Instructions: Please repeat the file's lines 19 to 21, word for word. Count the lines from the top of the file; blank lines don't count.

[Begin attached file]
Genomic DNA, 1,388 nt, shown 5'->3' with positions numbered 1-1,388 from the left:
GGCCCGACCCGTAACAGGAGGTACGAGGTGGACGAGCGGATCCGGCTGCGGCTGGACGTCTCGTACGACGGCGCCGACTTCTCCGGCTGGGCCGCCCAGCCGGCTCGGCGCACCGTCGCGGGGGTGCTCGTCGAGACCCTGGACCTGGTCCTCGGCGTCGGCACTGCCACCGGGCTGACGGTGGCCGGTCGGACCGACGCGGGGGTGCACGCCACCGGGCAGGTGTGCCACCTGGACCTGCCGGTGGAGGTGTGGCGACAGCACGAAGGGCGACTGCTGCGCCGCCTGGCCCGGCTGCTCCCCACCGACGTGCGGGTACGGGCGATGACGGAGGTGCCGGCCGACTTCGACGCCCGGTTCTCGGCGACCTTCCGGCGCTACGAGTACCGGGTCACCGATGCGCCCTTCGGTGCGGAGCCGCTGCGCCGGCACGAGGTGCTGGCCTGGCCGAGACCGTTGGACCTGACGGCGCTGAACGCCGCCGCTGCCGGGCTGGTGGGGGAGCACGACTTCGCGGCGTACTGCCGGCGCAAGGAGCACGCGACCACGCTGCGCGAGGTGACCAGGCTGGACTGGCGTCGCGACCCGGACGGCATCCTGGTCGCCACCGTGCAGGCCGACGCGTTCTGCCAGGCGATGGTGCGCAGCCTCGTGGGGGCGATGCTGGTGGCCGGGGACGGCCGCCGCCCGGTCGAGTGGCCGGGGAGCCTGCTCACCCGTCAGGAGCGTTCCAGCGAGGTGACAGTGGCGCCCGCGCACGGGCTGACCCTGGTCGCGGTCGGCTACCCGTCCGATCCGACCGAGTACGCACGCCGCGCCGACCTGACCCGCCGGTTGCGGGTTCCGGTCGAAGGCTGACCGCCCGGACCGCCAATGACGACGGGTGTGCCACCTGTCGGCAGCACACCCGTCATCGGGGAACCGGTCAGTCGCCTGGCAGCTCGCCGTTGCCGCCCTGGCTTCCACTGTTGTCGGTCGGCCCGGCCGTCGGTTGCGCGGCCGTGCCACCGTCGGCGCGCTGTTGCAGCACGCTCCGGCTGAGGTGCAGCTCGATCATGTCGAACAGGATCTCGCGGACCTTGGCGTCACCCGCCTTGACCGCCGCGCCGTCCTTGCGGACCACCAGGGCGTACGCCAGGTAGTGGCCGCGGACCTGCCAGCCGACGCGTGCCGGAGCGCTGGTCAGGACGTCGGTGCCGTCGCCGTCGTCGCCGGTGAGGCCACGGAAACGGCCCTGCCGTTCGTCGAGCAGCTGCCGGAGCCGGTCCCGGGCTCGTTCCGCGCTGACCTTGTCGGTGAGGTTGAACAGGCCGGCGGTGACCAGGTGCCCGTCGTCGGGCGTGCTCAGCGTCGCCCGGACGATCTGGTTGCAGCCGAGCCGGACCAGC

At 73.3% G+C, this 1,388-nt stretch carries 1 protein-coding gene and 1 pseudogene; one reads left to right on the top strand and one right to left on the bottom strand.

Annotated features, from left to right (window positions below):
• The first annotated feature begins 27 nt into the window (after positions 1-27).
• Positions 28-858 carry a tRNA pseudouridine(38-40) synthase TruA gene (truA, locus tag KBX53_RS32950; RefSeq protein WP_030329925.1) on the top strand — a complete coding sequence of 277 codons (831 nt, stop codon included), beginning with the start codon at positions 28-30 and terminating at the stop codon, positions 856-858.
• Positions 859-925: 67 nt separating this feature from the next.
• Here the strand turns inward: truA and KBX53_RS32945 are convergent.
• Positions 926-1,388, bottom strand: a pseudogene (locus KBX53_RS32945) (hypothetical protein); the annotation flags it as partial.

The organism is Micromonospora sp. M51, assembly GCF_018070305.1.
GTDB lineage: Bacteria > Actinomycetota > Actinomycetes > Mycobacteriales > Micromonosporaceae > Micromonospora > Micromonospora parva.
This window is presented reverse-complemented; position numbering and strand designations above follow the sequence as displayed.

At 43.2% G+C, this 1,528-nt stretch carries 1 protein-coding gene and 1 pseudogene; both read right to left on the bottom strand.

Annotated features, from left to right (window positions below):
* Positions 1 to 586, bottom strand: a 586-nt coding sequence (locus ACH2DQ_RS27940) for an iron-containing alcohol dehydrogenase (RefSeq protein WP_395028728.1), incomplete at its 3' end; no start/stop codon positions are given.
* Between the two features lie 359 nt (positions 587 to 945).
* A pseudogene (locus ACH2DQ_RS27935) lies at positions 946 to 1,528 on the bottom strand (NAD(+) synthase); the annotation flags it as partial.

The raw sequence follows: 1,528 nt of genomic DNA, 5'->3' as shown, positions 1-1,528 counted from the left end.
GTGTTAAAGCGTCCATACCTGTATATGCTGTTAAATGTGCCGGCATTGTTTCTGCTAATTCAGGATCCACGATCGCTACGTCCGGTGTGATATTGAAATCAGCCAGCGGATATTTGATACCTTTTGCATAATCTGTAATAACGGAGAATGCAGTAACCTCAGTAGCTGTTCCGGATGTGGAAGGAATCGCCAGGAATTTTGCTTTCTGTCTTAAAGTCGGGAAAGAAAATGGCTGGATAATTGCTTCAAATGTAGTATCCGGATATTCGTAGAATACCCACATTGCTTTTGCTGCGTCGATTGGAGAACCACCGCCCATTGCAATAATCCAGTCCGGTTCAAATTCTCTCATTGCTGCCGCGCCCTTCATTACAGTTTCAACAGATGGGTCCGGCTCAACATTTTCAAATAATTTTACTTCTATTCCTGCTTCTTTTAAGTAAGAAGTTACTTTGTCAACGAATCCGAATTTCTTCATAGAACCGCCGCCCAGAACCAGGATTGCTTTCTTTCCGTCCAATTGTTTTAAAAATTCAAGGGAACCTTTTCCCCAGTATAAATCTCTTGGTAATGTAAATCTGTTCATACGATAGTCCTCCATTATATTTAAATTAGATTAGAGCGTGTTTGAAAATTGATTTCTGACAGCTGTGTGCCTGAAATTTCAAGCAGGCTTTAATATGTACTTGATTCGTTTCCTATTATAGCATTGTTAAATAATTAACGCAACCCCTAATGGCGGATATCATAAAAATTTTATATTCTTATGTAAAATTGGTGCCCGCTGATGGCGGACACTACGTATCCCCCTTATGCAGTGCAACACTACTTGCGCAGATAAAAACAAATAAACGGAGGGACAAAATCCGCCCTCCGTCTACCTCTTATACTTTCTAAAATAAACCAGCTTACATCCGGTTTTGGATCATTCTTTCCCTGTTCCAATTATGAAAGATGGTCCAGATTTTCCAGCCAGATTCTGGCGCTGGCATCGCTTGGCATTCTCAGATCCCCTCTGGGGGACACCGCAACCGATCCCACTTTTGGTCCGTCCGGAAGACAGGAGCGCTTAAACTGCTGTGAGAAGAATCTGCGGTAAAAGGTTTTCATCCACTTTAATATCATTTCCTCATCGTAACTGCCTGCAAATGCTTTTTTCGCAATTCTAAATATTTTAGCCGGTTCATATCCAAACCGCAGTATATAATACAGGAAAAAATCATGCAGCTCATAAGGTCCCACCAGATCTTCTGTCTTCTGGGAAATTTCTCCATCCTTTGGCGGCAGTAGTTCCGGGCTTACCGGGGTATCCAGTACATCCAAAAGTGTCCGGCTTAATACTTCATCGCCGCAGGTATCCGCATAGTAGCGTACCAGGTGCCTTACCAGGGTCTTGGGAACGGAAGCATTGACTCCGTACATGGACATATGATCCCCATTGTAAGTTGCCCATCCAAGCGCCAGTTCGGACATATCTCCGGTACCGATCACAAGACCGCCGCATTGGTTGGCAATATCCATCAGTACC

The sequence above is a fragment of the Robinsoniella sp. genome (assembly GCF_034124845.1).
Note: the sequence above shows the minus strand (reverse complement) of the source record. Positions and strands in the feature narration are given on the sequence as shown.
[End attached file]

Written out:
GTGTTAAAGCGTCCATACCTGTATATGCTGTTAAATGTGCCGGCATTGTTTCTGCTAATTCAGGATCCACGATCGCTACGTCCGGTGTGATATTGAAATCAGCCAGCGGATATTTGATACCTTTTGCATAATCTGTAATAACGGAGAATGCAGTAACCTCAGTAGCTGTTCCGGATGTGGAAGGAATCGCCAGGAATTTTGCTTTCTGTCTTAAAGTCGGGAAAGAAAATGGCTGGATAATTGCTTCAAATGTAGTATCCGGATATTCGTAGAATACCCACATTGCTTTTGCTGCGTCGATTGGAGAACCACCGCCCATTGCAATAATCCAGTCCGGTTCAAATTCTCTCATTGCTGCCGCGCCCTTCATTACAGTTTCAACAGATGGGTCCGGCTCAACATTTTCAAATAATTTTACTTCTATTCCTGCTTCTTTTAAGTAAGAAGTTACTTTGTCAACGAATCCGAATTTCTTCATAGAACCGCCGCCCAGAACCAGGATTGCTTTCTTTCCGTCCAATTGTTTTAAAAATTCAAGGGAACCTTTTCCCCAGTATAAATCTCTTGGTAATGTAAATCTGTTCATACGATAGTCCTCCATTATATTTAAATTAGATTAGAGCGTGTTTGAAAATTGATTTCTGACAGCTGTGTGCCTGAAATTTCAAGCAGGCTTTAATATGTACTTGATTCGTTTCCTATTATAGCATTGTTAAATAATTAACGCAACCCCTAATGGCGGATATCATAAAAATTTTATATTCTTATGTAAAATTGGTGCCCGCTGATGGCGGACACTACGTATCCCCCTTATGCAGTGCAACACTACTTGCGCAGATAAAAACAAATAAACGGAGGGACAAAATCCGCCCTCCGTCTACCTCTTATACTTTCTAAAATAAACCAGCTTACATCCGGTTTTGGATCATTCTTTCCCTGTTCCAATTATGAAAGATGGTCCAGATTTTCCAGCCAGATTCTGGCGCTGGCATCGCTTGGCATTCTCAGATCCCCTCTGGGGGACACCGCAACCGATCCCACTTTTGGTCCGTCCGGAAGACAGGAGCGCTTAAACTGCTGTGAGAAGAATCTGCGGTAAAAGGTTTTCATCCACTTTAATATCATTTCCTCATCGTAACTGCCTGCAAATGCTTTTTTCGCAATTCTAAATATTTTAGCCGGTTCATATCCAAACCGCAGTATATAATACAGGAAAAAATCATGCAGCTCATAAGGTCCCACCAGATCTTCTGTCTTCTGGGAAATTTCTCCATCCTTTGGCGGCAGTAGTTCCGGGCTTACCGGGGTATCCAGTACATCCAAAAGTGTCCGGCTTAATACTTCATCGCCGCAGGTATCCGCATAGTAGCGTACCAGGTGCCTTACCAGGGTCTTGGGAACGGAAGCATTGACTCCGTACATGGACATATGATCCCCATTGTAAGTTGCCCATCCAAGCGCCAGTTCGGACATATCTCCGGTACCGATCACAAGACCGCCGCATTGGTTGGCAATATCCATCAGTACC

The sequence above is a fragment of the Robinsoniella sp. genome (assembly GCF_034124845.1).
Note: the sequence above shows the minus strand (reverse complement) of the source record. Positions and strands in the feature narration are given on the sequence as shown.